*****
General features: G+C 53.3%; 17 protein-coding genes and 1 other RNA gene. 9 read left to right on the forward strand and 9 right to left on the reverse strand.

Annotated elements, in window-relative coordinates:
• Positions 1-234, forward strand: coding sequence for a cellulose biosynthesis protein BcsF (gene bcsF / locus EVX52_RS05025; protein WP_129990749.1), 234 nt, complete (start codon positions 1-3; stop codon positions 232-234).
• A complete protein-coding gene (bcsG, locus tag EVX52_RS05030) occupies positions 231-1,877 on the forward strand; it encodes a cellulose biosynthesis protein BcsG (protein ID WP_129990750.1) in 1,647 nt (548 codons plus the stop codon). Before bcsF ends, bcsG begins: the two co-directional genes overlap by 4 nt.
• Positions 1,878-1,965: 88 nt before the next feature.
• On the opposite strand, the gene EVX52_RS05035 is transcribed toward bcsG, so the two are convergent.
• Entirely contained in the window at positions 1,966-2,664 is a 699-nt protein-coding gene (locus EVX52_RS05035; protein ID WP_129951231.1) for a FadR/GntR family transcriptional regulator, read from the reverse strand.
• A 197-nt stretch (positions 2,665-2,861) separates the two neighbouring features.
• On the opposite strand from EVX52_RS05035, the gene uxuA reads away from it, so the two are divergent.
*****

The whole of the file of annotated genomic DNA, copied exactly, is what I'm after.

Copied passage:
General features: G+C 53.3%; 17 protein-coding genes and 1 other RNA gene. 9 read left to right on the forward strand and 9 right to left on the reverse strand.

Annotated elements, in window-relative coordinates:
• Positions 1-234, forward strand: coding sequence for a cellulose biosynthesis protein BcsF (gene bcsF / locus EVX52_RS05025; protein WP_129990749.1), 234 nt, complete (start codon positions 1-3; stop codon positions 232-234).
• A complete protein-coding gene (bcsG, locus tag EVX52_RS05030) occupies positions 231-1,877 on the forward strand; it encodes a cellulose biosynthesis protein BcsG (protein ID WP_129990750.1) in 1,647 nt (548 codons plus the stop codon). Before bcsF ends, bcsG begins: the two co-directional genes overlap by 4 nt.
• Positions 1,878-1,965: 88 nt before the next feature.
• On the opposite strand, the gene EVX52_RS05035 is transcribed toward bcsG, so the two are convergent.
• Entirely contained in the window at positions 1,966-2,664 is a 699-nt protein-coding gene (locus EVX52_RS05035; protein ID WP_129951231.1) for a FadR/GntR family transcriptional regulator, read from the reverse strand.
• A 197-nt stretch (positions 2,665-2,861) separates the two neighbouring features.
• On the opposite strand from EVX52_RS05035, the gene uxuA reads away from it, so the two are divergent.